by Elizabeth O'Connor (United Kingdom (Great Britain))

Making a local connection United Kingdom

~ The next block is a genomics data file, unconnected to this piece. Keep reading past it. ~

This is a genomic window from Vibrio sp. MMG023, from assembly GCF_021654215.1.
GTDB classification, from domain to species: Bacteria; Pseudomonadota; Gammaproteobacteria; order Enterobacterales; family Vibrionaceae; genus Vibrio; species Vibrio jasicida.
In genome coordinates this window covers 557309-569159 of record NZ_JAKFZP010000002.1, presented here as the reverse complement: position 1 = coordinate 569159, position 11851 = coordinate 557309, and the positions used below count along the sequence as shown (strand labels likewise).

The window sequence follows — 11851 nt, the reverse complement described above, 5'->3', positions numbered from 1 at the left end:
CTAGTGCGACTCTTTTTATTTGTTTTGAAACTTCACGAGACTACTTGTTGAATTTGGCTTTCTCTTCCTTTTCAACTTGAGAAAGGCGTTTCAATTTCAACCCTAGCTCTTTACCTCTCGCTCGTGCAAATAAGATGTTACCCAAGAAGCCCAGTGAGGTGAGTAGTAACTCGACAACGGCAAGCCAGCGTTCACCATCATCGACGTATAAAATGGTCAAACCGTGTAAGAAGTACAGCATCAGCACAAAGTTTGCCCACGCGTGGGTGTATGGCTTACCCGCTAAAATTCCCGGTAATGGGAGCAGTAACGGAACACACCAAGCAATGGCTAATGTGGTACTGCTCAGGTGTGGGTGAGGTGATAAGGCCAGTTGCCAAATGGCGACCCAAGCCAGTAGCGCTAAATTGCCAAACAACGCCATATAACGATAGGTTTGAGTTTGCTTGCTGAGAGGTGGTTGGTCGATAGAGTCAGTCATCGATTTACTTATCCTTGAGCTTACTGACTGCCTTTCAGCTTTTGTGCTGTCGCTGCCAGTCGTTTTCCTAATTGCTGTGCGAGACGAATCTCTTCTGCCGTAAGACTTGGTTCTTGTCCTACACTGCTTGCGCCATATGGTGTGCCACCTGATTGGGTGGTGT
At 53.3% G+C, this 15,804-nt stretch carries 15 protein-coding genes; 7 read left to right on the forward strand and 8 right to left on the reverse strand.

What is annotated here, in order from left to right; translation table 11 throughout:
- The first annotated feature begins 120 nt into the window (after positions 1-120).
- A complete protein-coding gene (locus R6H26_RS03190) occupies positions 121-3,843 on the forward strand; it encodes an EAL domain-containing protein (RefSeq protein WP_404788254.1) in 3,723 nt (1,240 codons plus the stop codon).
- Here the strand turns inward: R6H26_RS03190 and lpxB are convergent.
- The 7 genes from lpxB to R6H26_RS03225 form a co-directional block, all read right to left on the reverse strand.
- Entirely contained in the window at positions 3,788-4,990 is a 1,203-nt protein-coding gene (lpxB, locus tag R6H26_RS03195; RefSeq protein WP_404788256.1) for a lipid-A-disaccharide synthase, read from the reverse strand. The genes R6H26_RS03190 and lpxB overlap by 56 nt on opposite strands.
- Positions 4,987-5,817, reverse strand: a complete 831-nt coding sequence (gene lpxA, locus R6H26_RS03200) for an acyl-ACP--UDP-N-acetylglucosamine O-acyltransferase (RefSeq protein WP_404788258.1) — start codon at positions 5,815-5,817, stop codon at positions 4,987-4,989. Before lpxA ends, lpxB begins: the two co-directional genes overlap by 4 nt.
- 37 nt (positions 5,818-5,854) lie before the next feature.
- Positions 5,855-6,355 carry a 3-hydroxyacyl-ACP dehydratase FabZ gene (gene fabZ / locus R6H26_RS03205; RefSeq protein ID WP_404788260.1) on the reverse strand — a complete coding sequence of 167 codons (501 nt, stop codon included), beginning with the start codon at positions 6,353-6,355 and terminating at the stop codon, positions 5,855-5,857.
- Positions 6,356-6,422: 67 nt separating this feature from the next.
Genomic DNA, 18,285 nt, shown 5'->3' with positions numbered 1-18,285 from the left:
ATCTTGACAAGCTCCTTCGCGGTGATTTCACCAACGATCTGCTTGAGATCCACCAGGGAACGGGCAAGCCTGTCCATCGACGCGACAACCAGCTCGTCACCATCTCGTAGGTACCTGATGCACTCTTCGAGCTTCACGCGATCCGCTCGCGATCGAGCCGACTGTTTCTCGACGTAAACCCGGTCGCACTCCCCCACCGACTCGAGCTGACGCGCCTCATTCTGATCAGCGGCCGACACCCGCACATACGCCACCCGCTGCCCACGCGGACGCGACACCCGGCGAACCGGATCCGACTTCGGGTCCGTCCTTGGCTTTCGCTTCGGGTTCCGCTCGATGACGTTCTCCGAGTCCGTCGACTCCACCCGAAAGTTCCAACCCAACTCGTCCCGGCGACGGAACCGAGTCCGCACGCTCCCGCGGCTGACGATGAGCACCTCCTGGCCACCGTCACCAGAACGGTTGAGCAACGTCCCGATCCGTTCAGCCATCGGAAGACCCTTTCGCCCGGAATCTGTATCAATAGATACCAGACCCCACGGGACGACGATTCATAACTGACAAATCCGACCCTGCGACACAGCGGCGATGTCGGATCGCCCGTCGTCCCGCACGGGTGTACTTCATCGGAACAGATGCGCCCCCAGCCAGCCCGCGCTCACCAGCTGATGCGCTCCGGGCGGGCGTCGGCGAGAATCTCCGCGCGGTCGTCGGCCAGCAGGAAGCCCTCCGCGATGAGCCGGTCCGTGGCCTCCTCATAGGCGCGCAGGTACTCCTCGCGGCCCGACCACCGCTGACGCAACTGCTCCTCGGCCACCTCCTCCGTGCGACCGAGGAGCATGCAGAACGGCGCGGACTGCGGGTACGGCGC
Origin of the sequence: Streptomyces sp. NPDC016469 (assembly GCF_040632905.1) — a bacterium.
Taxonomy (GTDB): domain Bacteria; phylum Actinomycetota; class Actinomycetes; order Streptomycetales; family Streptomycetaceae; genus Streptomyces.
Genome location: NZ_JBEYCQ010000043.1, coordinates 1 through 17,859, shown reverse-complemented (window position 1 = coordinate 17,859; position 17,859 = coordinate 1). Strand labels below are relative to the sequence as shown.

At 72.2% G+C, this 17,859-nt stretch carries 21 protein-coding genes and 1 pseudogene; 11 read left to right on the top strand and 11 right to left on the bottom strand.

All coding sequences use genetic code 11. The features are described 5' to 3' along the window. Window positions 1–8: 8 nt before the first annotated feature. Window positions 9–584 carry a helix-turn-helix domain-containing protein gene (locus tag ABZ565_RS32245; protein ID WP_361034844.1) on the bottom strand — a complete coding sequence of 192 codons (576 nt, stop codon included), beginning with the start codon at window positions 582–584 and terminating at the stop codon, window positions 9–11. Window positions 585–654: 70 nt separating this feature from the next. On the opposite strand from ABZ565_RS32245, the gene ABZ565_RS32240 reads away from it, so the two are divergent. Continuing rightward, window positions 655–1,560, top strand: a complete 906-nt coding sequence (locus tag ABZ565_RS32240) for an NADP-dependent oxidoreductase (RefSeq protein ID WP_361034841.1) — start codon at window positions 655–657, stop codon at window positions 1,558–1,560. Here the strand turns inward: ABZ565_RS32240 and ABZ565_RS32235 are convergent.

The man with the whale tattoo tips seaweed into the pan, and the room fills with the smell of the sea. ‘Did your Nain ever make you this? Laverbread?’ He asks me. I shake my head. He turns back to the stove in disbelief, tipping cockles, butter, and bacon lard-ons into a large pot. He pulls the seaweed into a patty and presses it down, sending the oil and saltwater hissing. The man with the whale tattoo tells me his name is Cadwaladr, the name of an ancient Welsh king. I’m here to give him a letter and a Welsh pocket Bible my grandmother left him in her will. In the coming days my family will scatter her ashes at the Dulas riverhead she called home. It is my first time in Wales, having been brought up in the centre of England, and it takes me a while to tune in to his dialect: Nain, grandmother, Dim Byd, no problem, tegell, kettle. Cadwaladr lives in a one-room cottage at the edge of a sand dune, in a fishing village in the North of Wales where my grandmother was born. Llandulas. The village is untouched by the coastal tourism of the South: Cadwaladr says because the wind blows too hard here, the sea spray too icy, which he is not wrong about. My first day brings my cheeks up in a rash that turns to dark scab, sets the cold so deep into my bones that the roaring fire of Cadwaladr’s hearth can’t warm me. He serves the laverbread on a chipped plate, with a mug of black tea. He foraged the seaweed and cockles himself along the shore, bought the bacon from a farm two miles away. It tastes overwhelmingly of saltwater and fat. I tell him this and he laughs. ‘Of course it does’, he says, ‘it‘s supposed to taste of home.’ * The Welsh have a word for homesickness that doesn’t exist in my own language. They call it Hiraeth: the longing to return to a home that does not exist anymore, or never did. I think of my grandmother, moving to England in her twenties for a new life, the stories she told me about Llandulas and people like Cadwaladr, the way she bulk-bought laverbread when she saw it in a cornershop. Once she brought back a seashell from Llandulas, one she found on the beach, and pressed it against my ear. She asked if I could hear the sea. ‘It sounds like home’, she said, before I could answer. ‘It sounds like my home’. * After lunch I walk back to my B&B, a small farmhouse in a neighbouring village. I walk through thick sea thrift on the cliffs, pass the limestone hill Tan-yr-Ogof and the road leading down to inland Wales. Llandulas is somewhere between Old Conwy and Abergele, too small to appear on most maps. On one side of me the Irish Sea stretches out like a polished floor, seagulls rising and falling on the wind, and at the other miles of field grow in varying shades of green and yellow, white sheep dotting the steep hillsides. ‘Follow the river’, Cadwaladr said to me when I asked for directions. ‘Follow it and don’t stop until you get there.’ The instruction struck fear into me, someone usually glued to Google Maps when going to a new place, but sure enough the river Dulas winds next to me, thin and deep and babbling. A grass-snake rustles through the leaves ahead of me. I lose sight of the Dulas but then it appears again, suddenly crashing downwards over a series of rocks and widening out into high banks. The sunlight scatters the water with light, illuminating dragonflies and the movements of voles in the banks. My breath catches in my throat with an impossible feeling of déja-vu. I remember a photograph of my grandmother taken here, her hair pulled into a dark beehive, wearing a swimming costume, her arms proudly stretched towards the water. I realise she would have been my age. I pass two hikers who ask me the way to Rhyd-y-Foel, their English accents crisp, their noses sunburnt. ‘Follow the river’, I tell them.